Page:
CQ TODAY ONLINE NEWS
June 22, 2012 – 10:50 p.m.
Sequestration Nervousness Grows
By Frank Oliveri, CQ Staff
Defense hawks on and off Capitol Hill are growing increasingly anxious about the prospect of the budget sequester, particularly with the absence of concrete efforts to delay or avert it.
There has been a broad assumption in Washington for months that lawmakers will end up deferring the question of sequester until sometime next year, when the next Congress is in place.
“I guess we’ll straighten that out in November,” House Armed Services Chairman
But with no clear path to any agreement, lawmakers, defense contractors and industry at large are growing unnerved by the increasing possibility that a sequester may indeed take place.
The heightened level of alarm played out on the Senate floor last week on the farm bill (
Republicans demanded a vote on an amendment by
What looked like a run-of-the-mill partisan dispute ended up in something more unusual these days: a bipartisan compromise. By voice vote, the chamber agreed to require the military, the Office of Management and Budget (OMB) and the president to report on the effects of sequester on defense and domestic programs, with short deadlines so lawmakers would have time to consider the implications.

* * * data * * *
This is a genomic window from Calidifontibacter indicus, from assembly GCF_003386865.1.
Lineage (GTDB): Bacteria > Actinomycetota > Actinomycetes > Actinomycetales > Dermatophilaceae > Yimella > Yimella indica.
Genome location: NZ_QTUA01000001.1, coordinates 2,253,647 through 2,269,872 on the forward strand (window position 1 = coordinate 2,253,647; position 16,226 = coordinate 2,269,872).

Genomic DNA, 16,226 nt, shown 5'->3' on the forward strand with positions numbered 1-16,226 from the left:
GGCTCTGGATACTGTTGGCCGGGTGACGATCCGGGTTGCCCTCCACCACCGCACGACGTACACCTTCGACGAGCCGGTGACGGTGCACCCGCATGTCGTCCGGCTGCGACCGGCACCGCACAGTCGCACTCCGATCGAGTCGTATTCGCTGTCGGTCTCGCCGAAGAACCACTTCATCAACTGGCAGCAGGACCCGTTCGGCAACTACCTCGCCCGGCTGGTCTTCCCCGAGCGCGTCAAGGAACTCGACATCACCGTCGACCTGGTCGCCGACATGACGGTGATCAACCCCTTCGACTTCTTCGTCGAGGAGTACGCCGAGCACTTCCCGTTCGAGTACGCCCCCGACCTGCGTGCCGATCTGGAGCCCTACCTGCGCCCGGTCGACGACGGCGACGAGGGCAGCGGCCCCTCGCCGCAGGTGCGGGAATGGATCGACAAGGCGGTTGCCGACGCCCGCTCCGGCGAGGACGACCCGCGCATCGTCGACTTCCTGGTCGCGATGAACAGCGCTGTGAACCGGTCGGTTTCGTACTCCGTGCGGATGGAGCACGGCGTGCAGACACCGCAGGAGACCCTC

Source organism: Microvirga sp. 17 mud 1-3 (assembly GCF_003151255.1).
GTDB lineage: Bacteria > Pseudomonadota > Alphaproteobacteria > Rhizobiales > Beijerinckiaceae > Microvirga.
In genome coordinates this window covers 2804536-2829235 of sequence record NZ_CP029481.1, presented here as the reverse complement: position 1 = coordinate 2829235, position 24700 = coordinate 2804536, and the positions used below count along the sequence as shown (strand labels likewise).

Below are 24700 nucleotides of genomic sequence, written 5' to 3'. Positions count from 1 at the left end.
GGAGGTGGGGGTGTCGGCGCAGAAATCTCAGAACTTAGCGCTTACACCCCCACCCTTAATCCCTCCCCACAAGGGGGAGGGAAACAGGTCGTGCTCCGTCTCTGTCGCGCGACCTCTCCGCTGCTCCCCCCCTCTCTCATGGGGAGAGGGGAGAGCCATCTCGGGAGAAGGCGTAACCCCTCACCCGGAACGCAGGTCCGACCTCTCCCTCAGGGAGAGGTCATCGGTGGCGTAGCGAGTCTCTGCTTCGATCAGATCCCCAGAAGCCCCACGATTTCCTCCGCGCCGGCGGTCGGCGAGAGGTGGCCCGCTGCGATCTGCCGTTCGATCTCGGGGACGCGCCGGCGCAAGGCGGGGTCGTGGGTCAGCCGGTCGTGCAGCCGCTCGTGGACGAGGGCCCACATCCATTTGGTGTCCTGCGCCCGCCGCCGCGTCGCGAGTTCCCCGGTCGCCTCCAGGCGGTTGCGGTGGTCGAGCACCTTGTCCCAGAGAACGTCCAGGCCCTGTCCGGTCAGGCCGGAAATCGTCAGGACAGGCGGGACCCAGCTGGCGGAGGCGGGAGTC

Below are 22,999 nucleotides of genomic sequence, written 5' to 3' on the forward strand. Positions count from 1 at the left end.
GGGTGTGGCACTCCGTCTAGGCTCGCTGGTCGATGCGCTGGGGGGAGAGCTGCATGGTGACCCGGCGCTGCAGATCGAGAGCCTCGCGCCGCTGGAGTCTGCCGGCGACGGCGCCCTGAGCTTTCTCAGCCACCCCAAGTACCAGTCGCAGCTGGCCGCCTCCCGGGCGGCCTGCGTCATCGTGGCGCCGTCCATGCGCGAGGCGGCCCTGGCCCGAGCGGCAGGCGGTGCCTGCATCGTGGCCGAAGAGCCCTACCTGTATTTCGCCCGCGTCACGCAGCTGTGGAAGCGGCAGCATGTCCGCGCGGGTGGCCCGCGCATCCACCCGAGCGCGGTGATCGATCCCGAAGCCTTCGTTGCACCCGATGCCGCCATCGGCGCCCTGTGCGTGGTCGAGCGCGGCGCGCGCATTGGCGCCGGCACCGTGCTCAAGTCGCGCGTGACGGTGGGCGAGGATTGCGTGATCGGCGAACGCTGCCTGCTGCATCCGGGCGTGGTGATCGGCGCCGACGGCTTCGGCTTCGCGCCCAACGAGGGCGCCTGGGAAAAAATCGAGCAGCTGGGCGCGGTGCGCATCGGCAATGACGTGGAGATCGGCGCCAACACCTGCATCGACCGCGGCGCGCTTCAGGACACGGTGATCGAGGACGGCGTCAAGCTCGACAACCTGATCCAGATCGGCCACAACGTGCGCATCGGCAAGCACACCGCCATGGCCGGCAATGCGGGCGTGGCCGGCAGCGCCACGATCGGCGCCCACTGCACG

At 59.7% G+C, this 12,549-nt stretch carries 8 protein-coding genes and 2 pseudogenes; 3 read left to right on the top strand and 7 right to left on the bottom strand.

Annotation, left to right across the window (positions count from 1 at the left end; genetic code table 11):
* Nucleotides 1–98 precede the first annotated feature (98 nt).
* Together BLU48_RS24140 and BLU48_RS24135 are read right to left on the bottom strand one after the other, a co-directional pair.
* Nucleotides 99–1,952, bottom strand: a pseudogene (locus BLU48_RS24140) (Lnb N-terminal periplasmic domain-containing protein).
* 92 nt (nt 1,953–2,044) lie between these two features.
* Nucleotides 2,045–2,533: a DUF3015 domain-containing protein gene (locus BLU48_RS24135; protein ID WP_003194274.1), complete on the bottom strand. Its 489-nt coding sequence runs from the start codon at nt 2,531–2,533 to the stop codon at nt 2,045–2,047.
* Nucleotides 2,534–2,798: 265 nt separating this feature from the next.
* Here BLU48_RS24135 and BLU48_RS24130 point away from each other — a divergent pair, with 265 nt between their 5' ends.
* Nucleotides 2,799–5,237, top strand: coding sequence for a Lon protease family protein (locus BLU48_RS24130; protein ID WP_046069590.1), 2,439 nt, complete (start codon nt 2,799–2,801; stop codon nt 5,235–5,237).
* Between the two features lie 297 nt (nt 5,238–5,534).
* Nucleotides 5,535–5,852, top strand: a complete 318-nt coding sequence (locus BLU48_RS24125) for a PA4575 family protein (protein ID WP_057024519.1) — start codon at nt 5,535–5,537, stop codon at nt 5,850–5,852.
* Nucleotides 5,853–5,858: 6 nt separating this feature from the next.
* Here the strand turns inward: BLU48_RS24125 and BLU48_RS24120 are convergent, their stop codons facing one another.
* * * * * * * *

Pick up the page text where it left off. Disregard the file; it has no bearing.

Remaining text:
The result reflected both the deep uncertainties over what the sequester — mandated by the bipartisan deficit reduction law (PL 112-25) — would look like, and a sense that new urgency is needed to get lawmakers to the negotiating table.
“We’ve got to create a greater incentive, especially for the leadership in Congress, to actually come to the table,” Rep.
Much Work, Little Time
With pre-election paralysis already setting in, any deal-making is likely to be delayed until the small window of time after the election in November and before Jan. 2, 2013, when the sequester is scheduled to take effect. But there is a growing pileup of subjects that will demand lawmakers’ attention at the end of the year — tax cut extensions and the debt limit, not to mention the fiscal 2013 spending bills.